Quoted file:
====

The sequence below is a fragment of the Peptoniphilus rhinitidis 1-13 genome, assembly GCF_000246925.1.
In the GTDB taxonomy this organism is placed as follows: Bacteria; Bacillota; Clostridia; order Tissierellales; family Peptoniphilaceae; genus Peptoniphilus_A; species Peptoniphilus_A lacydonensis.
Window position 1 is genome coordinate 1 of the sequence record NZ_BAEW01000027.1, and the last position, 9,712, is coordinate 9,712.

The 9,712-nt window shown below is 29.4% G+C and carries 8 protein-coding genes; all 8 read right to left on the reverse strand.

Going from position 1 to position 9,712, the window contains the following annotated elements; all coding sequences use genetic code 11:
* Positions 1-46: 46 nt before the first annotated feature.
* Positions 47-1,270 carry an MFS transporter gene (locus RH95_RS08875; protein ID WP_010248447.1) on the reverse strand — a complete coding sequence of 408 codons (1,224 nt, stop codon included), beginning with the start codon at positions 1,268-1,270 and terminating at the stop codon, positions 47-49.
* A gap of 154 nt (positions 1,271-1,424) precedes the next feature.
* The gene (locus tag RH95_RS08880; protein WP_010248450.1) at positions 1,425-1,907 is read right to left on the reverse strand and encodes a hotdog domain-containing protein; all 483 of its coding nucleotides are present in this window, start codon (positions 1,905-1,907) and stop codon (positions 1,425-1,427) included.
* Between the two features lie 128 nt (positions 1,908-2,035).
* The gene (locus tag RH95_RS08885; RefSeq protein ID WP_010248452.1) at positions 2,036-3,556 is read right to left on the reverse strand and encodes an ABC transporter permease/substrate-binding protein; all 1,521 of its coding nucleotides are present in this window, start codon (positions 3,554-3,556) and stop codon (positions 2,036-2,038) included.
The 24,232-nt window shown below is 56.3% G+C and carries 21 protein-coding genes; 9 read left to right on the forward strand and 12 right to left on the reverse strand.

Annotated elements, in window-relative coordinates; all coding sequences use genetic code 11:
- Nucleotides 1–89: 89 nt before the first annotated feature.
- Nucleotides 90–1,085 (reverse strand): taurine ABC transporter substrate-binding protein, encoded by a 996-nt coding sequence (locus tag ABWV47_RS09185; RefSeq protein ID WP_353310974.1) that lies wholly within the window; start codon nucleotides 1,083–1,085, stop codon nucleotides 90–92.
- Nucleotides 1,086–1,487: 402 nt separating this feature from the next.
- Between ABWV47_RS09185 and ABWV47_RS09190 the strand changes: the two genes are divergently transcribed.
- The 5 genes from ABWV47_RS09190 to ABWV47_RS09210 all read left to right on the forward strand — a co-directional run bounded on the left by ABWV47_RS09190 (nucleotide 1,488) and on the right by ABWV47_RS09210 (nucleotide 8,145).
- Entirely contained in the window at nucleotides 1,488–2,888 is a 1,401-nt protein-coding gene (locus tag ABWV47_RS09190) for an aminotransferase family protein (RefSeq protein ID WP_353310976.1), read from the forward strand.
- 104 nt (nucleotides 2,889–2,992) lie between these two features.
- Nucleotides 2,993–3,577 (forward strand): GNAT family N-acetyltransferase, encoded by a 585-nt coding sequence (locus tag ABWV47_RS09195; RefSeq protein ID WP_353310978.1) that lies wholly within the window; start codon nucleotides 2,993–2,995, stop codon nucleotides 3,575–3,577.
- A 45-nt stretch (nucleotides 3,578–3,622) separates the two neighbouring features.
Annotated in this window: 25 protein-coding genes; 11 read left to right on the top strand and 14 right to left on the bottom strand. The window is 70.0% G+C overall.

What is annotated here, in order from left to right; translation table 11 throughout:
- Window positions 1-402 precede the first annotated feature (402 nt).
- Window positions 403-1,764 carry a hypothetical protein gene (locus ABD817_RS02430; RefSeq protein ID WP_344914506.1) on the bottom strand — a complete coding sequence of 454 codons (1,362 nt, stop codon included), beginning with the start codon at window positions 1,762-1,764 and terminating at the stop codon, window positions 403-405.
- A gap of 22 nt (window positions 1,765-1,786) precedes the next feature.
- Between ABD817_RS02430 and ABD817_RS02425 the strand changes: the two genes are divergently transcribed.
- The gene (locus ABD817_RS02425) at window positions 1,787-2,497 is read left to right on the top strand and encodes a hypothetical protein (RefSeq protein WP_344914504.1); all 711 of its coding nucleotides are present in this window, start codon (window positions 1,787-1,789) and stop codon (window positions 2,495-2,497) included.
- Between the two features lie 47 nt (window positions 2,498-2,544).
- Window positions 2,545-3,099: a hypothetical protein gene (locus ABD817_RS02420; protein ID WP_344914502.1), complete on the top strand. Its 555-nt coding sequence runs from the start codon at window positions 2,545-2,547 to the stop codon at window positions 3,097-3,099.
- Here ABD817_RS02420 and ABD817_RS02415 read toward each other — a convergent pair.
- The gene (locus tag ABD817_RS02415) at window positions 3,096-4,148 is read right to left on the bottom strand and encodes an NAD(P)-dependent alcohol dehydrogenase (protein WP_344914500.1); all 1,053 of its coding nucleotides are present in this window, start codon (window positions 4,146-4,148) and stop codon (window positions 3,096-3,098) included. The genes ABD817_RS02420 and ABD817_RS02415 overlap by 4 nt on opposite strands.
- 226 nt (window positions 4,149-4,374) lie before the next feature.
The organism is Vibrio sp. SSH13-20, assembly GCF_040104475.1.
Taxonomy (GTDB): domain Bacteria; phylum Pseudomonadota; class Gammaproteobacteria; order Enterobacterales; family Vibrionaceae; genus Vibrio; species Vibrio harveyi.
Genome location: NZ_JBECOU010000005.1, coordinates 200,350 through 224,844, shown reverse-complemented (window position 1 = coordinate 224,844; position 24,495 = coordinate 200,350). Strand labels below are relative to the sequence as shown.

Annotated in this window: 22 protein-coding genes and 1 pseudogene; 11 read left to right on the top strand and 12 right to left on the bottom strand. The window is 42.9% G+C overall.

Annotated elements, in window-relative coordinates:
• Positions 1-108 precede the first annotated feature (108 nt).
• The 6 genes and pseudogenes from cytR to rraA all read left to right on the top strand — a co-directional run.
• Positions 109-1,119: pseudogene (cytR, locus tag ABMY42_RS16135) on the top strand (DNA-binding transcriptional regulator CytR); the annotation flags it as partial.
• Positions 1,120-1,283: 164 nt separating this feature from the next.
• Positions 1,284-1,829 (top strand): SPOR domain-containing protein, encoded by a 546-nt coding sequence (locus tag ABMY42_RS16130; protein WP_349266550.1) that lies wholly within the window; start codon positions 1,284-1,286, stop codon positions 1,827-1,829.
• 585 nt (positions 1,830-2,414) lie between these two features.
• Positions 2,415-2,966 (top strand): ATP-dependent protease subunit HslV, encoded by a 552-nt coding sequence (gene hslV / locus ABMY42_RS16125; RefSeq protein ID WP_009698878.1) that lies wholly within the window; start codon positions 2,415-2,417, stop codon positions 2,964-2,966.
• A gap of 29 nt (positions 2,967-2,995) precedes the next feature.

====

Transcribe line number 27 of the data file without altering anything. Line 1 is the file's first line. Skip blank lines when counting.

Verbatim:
- A gap of 22 nt (window positions 1,765-1,786) precedes the next feature.